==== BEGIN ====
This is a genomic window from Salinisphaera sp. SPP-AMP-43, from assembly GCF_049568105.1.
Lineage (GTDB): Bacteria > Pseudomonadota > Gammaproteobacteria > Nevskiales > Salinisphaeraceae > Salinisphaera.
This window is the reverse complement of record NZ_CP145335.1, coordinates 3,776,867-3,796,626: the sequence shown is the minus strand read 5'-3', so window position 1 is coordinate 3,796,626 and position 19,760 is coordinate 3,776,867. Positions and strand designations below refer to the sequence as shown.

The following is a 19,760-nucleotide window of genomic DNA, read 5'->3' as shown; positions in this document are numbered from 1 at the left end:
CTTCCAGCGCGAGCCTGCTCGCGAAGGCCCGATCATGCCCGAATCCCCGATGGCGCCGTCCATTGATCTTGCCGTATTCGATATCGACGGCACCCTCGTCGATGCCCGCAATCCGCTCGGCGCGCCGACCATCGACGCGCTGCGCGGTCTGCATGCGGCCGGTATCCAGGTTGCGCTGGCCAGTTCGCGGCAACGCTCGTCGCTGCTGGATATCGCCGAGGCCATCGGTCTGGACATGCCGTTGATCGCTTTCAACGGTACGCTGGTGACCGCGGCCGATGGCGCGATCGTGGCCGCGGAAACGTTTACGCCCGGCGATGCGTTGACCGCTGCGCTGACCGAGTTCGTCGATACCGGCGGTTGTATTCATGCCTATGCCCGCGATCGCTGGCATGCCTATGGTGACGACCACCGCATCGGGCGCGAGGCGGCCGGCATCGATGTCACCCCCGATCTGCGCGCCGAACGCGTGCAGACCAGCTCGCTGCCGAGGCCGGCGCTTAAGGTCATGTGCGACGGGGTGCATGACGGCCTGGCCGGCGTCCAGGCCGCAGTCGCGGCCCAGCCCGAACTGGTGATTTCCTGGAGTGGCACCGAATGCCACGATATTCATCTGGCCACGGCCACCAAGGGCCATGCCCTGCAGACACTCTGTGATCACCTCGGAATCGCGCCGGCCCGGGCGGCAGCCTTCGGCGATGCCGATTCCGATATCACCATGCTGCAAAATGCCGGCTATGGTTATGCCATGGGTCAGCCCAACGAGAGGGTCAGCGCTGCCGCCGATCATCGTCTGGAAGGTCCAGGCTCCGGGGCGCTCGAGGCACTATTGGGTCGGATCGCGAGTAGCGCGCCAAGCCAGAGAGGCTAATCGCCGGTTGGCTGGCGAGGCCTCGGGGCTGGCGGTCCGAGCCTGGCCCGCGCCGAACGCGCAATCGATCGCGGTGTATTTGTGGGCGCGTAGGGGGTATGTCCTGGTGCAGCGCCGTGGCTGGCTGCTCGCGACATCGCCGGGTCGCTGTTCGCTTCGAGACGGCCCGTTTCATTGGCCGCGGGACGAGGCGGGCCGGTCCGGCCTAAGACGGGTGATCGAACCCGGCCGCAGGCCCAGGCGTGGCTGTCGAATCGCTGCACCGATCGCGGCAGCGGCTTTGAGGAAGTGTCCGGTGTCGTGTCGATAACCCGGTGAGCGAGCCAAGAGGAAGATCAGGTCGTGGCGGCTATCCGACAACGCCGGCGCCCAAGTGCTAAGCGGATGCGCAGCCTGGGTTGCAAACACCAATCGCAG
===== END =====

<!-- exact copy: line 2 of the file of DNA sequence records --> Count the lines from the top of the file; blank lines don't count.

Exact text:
Lineage (GTDB): Bacteria > Pseudomonadota > Gammaproteobacteria > Nevskiales > Salinisphaeraceae > Salinisphaera.